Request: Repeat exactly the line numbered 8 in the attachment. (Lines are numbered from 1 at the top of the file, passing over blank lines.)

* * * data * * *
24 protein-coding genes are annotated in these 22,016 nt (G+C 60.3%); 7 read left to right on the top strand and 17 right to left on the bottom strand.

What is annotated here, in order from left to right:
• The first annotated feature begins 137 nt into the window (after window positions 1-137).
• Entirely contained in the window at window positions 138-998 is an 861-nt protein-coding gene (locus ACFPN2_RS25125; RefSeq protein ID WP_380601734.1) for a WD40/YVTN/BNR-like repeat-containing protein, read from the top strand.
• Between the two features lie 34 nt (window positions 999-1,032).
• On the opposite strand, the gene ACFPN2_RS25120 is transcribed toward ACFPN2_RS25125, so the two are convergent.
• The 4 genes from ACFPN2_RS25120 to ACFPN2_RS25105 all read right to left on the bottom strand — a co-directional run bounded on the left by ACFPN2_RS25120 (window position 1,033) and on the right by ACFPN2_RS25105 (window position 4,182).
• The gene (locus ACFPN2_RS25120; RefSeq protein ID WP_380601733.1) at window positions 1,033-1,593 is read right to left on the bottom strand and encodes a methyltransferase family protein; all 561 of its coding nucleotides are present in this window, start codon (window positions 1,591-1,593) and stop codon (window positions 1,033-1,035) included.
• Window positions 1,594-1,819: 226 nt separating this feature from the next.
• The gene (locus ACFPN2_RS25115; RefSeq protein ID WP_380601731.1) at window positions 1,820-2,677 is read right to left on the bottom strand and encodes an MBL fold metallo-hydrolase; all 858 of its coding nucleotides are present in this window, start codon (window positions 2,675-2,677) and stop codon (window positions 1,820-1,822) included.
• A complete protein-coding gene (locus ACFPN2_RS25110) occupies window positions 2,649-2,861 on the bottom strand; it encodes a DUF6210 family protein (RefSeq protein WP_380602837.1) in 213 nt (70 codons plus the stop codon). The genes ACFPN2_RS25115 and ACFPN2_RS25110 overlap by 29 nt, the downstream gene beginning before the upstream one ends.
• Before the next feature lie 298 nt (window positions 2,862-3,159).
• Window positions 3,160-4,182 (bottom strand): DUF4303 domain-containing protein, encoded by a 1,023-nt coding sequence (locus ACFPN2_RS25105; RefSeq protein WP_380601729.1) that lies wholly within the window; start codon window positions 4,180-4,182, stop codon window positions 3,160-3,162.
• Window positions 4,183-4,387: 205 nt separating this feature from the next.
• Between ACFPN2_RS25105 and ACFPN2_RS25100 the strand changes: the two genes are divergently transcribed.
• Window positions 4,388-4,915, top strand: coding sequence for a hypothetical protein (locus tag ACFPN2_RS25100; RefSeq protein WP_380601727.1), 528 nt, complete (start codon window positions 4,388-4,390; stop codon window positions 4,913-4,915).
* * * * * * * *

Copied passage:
• The gene (locus ACFPN2_RS25120; RefSeq protein ID WP_380601733.1) at window positions 1,033-1,593 is read right to left on the bottom strand and encodes a methyltransferase family protein; all 561 of its coding nucleotides are present in this window, start codon (window positions 1,591-1,593) and stop codon (window positions 1,033-1,035) included.